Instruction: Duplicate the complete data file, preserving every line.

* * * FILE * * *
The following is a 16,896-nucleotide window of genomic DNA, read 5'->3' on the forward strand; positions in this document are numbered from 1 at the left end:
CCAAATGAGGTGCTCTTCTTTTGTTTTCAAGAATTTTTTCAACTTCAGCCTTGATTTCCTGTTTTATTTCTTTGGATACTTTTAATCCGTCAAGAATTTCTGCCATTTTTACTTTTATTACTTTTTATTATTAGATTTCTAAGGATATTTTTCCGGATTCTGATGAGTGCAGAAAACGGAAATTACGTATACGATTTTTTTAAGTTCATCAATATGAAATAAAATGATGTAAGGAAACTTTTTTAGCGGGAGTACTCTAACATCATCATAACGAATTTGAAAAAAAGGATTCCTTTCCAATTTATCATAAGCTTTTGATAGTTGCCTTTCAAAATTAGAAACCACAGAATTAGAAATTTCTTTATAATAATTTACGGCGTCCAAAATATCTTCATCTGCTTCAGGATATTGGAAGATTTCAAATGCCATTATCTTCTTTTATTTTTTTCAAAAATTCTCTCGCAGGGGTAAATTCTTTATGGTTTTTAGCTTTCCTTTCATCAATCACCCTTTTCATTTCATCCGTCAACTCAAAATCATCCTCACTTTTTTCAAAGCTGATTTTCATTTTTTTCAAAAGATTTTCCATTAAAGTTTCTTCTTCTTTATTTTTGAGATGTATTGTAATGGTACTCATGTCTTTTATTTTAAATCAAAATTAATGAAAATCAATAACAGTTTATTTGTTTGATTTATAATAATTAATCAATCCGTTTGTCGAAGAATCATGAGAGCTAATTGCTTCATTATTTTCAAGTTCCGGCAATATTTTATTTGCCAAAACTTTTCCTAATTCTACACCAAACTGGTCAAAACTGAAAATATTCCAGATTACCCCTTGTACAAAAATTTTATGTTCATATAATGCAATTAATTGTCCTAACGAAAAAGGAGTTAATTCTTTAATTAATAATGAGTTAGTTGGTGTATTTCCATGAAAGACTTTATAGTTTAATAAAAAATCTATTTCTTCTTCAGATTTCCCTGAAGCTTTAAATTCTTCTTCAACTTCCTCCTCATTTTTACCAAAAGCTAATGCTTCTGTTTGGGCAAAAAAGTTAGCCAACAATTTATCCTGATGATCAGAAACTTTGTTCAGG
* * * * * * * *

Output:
The following is a 16,896-nucleotide window of genomic DNA, read 5'->3' on the forward strand; positions in this document are numbered from 1 at the left end:
CCAAATGAGGTGCTCTTCTTTTGTTTTCAAGAATTTTTTCAACTTCAGCCTTGATTTCCTGTTTTATTTCTTTGGATACTTTTAATCCGTCAAGAATTTCTGCCATTTTTACTTTTATTACTTTTTATTATTAGATTTCTAAGGATATTTTTCCGGATTCTGATGAGTGCAGAAAACGGAAATTACGTATACGATTTTTTTAAGTTCATCAATATGAAATAAAATGATGTAAGGAAACTTTTTTAGCGGGAGTACTCTAACATCATCATAACGAATTTGAAAAAAAGGATTCCTTTCCAATTTATCATAAGCTTTTGATAGTTGCCTTTCAAAATTAGAAACCACAGAATTAGAAATTTCTTTATAATAATTTACGGCGTCCAAAATATCTTCATCTGCTTCAGGATATTGGAAGATTTCAAATGCCATTATCTTCTTTTATTTTTTTCAAAAATTCTCTCGCAGGGGTAAATTCTTTATGGTTTTTAGCTTTCCTTTCATCAATCACCCTTTTCATTTCATCCGTCAACTCAAAATCATCCTCACTTTTTTCAAAGCTGATTTTCATTTTTTTCAAAAGATTTTCCATTAAAGTTTCTTCTTCTTTATTTTTGAGATGTATTGTAATGGTACTCATGTCTTTTATTTTAAATCAAAATTAATGAAAATCAATAACAGTTTATTTGTTTGATTTATAATAATTAATCAATCCGTTTGTCGAAGAATCATGAGAGCTAATTGCTTCATTATTTTCAAGTTCCGGCAATATTTTATTTGCCAAAACTTTTCCTAATTCTACACCAAACTGGTCAAAACTGAAAATATTCCAGATTACCCCTTGTACAAAAATTTTATGTTCATATAATGCAATTAATTGTCCTAACGAAAAAGGAGTTAATTCTTTAATTAATAATGAGTTAGTTGGTGTATTTCCATGAAAGACTTTATAGTTTAATAAAAAATCTATTTCTTCTTCAGATTTCCCTGAAGCTTTAAATTCTTCTTCAACTTCCTCCTCATTTTTACCAAAAGCTAATGCTTCTGTTTGGGCAAAAAAGTTAGCCAACAATTTATCCTGATGATCAGAAACTTTGTTCAGG